Food Shortages in Our Future
The bad news keeps on coming.
AP (“America could be ‘perilously close’ to meat shortages, as slaughterhouses shut down and hundreds of workers test positive for COVID-19“):
Hundreds of workers at a South Dakota plant that supplies up to 5% of all pork in the US caught the coronavirus. Now, the facility has become one of a number of meat processing plants across the US to close, sparking fears of meat shortages.
On Sunday, Smithfield Foods — the largest pork supplier in the US, which produces brands such as Smithfield and Nathan’s Famous as well as supplying ingredients for fast-food chains including McDonald’s — announced it would close its Sioux Falls, South Dakota facility.
The New York Times reports that JBS USA, the largest meat processor in the world, has had one worker at a Colorado facility die and closed a Pennsylvania plant for two weeks. Cargill also closed a facility in Pennsylvania.
Tyson closed a pork plant in Iowa after more than two dozen workers tested positive for COVID-19, The Times reports. Three people who worked at a Tyson plant in Camilla, Georgia have died, including 55-year-old Annie Grant who continued to work while ill.
Closures have sparked concerns regarding possible shortages. Supply chain disruptions and the closure of commercial buyers, such as restaurants, cruise lines, and theme parks, have already prompted some farmers to destroy massive amounts of products such as milk and vegetables, even as stores like Costco and Walmart face shortages.
“These facility closures will also have severe, perhaps disastrous, repercussions for many in the supply chain, first and foremost our nation’s livestock farmers,” Smithfield said in Sunday’s statement. “These farmers have nowhere to send their animals.”
It’s not just meat processing.
NYT (“U.S. Food Supply Chain Is Strained as Virus Spreads”):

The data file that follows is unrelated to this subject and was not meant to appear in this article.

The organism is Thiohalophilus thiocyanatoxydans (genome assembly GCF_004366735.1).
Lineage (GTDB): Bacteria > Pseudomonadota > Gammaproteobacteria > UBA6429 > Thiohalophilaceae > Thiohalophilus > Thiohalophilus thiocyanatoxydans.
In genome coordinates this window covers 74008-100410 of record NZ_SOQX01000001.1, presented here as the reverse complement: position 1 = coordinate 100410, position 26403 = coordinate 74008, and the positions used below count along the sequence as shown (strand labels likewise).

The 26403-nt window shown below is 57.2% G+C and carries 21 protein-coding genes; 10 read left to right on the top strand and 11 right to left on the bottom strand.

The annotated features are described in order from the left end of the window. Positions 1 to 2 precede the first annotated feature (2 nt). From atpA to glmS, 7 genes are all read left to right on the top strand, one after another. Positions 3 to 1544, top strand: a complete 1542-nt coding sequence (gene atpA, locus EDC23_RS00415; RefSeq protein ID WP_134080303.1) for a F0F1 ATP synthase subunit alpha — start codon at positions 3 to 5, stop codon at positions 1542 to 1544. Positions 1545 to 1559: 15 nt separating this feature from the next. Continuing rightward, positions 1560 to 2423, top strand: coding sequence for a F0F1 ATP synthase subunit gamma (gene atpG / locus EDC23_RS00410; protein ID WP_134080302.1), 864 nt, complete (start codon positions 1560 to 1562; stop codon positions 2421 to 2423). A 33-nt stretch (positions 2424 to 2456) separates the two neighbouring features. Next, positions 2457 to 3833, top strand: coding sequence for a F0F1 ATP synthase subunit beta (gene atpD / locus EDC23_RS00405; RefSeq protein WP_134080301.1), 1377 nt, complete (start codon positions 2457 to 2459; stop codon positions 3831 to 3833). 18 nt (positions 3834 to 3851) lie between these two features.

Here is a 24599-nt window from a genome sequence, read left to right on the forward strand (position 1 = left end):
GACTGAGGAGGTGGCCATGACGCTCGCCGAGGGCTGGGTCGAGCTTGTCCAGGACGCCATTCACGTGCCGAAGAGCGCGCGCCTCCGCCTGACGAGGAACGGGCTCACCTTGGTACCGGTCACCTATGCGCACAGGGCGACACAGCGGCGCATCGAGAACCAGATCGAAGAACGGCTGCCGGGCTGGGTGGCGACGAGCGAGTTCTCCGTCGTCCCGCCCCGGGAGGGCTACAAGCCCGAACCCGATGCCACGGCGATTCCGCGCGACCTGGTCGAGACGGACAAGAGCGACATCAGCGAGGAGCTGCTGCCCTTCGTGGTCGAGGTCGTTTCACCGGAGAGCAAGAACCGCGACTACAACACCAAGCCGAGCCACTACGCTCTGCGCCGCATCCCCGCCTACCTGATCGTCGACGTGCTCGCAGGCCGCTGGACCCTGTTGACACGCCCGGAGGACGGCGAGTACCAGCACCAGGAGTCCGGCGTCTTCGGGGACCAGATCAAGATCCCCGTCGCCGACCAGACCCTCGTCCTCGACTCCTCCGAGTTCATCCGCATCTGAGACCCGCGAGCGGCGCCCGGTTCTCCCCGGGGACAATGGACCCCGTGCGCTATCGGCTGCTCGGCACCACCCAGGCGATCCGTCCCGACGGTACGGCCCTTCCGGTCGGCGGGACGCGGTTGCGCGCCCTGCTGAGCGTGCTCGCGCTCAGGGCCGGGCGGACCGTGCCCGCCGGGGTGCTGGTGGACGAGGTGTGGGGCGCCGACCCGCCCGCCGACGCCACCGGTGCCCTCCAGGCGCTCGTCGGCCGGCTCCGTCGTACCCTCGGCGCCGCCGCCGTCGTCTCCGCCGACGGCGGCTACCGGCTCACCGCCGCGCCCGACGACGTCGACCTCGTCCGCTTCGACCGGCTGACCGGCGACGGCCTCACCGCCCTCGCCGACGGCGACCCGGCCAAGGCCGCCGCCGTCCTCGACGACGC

The spread of the virus through the food and grocery industry is expected to cause disruptions in production and distribution of certain products like pork, industry executives, labor unions and analysts have warned in recent days. The issues follow nearly a month of stockpiling of food and other essentials by panicked shoppers that have tested supply networks as never before.
Industry leaders and observers acknowledge the shortages could increase, but they insist it is more of an inconvenience than a major problem. People will have enough to eat; they just may not have the usual variety. The food supply remains robust, they say, with hundreds of millions of pounds of meat in cold storage. There is no evidence that the coronavirus can be transmitted through food or its packaging, according to the Department of Agriculture.
Still, the illnesses have the potential to cause shortages lasting weeks for a few products, creating further anxiety for Americans already shaken by how difficult it can be to find high-demand staples like flour and eggs.
“You might not get what you want when you want it,” said Christine McCracken, a meat industry analyst at Rabobank in New York. “Consumers like to have a lot of different choices, and the reality is in the short term, we just don’t have the labor to make that happen.”
As with masks, the advice to avoid hoarding and panic buying because the shelves would soon be stocked at normal levels was very bad, indeed.